Securing Dokuwiki with nginx

After migrating a server from Apache2.4 to nginx a Dokuwiki install was complaining about the following on the admin page:
Dokuwiki security error with nginx
Dokuwiki security error with nginx
  Previously .htaccess files were controlling access, which aren’t used by nginx. You can test your Dokuwiki install’s access by attempting to visit the following url:  
http://yourserver.com/data/pages/wiki/dokuwiki.txt
  If you can see any content there, you need to fix your permissions. We fixed this by adding the following to the site’s nginx config file (e.g. /etc/nginx/sites-available/sitename):  
location ~ ^/(data|conf|bin|inc) { deny all; }
  …in the same section as the other “location” stanzas, then restarted nginx (whether the latter is necessary or not I don’t know, force of habit).

How to protect your CentOS server from the Shellshock exploit

Shellshock is quite a serious security hole found a couple of days ago in Bash; to check whether your CentOS server is vulnerable run the following in a terminal:
env VAR='() { :;}; echo Shellshock vulnerable!' bash -c "echo Bash Testing"
If your system is vulnerable, you will see:
Shellshock vulnerable! Bash testing
If it is not vulnerable, you will see:
bash: warning: VAR: ignoring function definition attempt bash: error importing function definition for `VAR’ Bash testing
If you are vulnerable, you can update bash by running the following:
sudo yum update bash
Once the update has finished, run the code to check your vulnerability again and it should be sorted.



How to protect Debian from the Shellshock exploit

Shellshock is quite a serious security hole found a couple of days ago in Bash; to check whether your Debian server is vulnerable run the following in a terminal:
env VAR='() { :;}; echo Shellshock vulnerable!‘ bash -c “echo Bash Testing”
If your system is vulnerable, you will see:
Shellshock vulnerable! Bash testing
If it is not vulnerable, you will see:
bash: warning: VAR: ignoring function definition attempt bash: error importing function definition for `VAR’ Bash testing
If you are vulnerable, you can update bash by running the following:
sudo apt-get update && sudo apt-get install --only-upgrade bash
Once the update has finished, run the code to check your vulnerability again and it should be sorted.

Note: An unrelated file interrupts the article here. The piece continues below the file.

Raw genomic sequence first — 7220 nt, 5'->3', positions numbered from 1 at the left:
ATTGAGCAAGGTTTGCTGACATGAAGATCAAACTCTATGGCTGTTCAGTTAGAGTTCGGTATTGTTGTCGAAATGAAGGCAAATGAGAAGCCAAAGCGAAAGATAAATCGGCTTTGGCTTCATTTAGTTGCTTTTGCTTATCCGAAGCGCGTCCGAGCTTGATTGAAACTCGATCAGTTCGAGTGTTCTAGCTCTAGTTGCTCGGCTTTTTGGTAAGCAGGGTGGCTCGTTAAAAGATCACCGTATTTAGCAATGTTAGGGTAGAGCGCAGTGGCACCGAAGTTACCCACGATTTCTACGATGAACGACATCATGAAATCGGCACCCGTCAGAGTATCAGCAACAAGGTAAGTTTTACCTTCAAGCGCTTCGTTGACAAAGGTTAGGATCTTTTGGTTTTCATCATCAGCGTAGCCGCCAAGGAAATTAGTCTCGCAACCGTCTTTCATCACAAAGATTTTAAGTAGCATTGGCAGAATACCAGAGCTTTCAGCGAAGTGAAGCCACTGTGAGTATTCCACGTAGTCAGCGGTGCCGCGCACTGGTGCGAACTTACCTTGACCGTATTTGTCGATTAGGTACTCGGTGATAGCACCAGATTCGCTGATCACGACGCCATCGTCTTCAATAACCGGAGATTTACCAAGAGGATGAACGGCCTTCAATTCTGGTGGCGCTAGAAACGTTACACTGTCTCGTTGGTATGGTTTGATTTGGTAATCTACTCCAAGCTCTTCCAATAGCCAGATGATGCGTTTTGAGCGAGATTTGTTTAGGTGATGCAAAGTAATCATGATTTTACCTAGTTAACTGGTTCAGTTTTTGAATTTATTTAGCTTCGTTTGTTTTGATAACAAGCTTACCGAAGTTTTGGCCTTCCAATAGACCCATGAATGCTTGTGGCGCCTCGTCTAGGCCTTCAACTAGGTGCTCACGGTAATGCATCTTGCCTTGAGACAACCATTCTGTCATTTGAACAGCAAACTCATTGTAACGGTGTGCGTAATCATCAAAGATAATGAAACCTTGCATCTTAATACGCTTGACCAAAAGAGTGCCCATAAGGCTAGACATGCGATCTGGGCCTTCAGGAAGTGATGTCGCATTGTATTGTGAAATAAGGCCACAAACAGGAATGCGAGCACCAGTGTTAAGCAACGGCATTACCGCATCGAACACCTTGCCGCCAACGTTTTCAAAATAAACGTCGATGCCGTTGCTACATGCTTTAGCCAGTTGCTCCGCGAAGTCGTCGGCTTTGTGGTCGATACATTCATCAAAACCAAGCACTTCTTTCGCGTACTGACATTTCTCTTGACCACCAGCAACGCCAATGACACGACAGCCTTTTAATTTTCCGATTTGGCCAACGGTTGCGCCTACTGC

How to protect Ubuntu against the Shellshock exploit

Shellshock is quite a serious security hole found a couple of days ago in Bash; to check whether your Ubuntu server is vulnerable run the following in a terminal:  
env VAR='() { :;}; echo Shellshock vulnerable!‘ bash -c “echo Bash Testing”
  If your system is vulnerable, you will see:  
Shellshock vulnerable! Bash testing
  If it is not vulnerable, you will see:  
bash: warning: VAR: ignoring function definition attempt bash: error importing function definition for `VAR’ Bash testing
  If you are vulnerable, you can update bash by running the following:
sudo apt-get update && sudo apt-get install --only-upgrade bash
  Once the update has finished, run the code to check your vulnerability again and it should be sorted. NOTE! Only the currently-supported versions of Ubuntu will get the bash update – if you are running anything older (e.g. 13.04, 13.10 or anything older that isn’t a still-supported LTS release) you will need to update your Ubuntu install to have the above work.

Ubuntu: Securing your remote SSH logins with Denyhosts

Being able to log in to your server remotely via SSH is an incredibly powerful way of remotely managing your system. With so many devices now able to support consoles (just about any current smartphone or current OS, really) you can check on things, update or make changes from just about anywhere.   One of the less positive consequences of opening up your SSH port to the wider world is that you’re also exposing your server to everyone else in the world, not just yourself. There are many computers and virus-born botnets out there who scan IP addresses for open ports and try to brute-force their way in to steal data, generally cause destruction or create another bot. One good way of protecting yourself is installing a program which monitors the attempted logins via SSH and blocks any IP addresses which match an undesired pattern: Denyhosts.   You can install denyhosts by entering the following:  
sudo apt-get install denyhosts  
This installs denyhosts on your system, which starts automatically once installed and also on boot. You can edit the settings with the following file:  
/etc/denyhosts.conf  
Blocked IPs are listed in:  
/etc/hosts.deny  
It’s not unusual to have hundreds of entries after a couple of months. The default settings are reasonably good; you do have the freedom to make them as lenient or paranoid as you care to which is handy for tailoring it to your specific needs (e.g. strict rules re: logging in as accounts that don’t exist or the root account). Be aware that if you mistype your own password enough times you may ban your ou cown IP address, which might be inconvenient if you don’t have physical access to the server or another IP to fix!   Denyhosts is a quick, easy and powerful way to begin securing your SSH-accessible servers – as far as we’re concerned it or an equivalent program are a must if you’re opening up a SSH port to the outside world.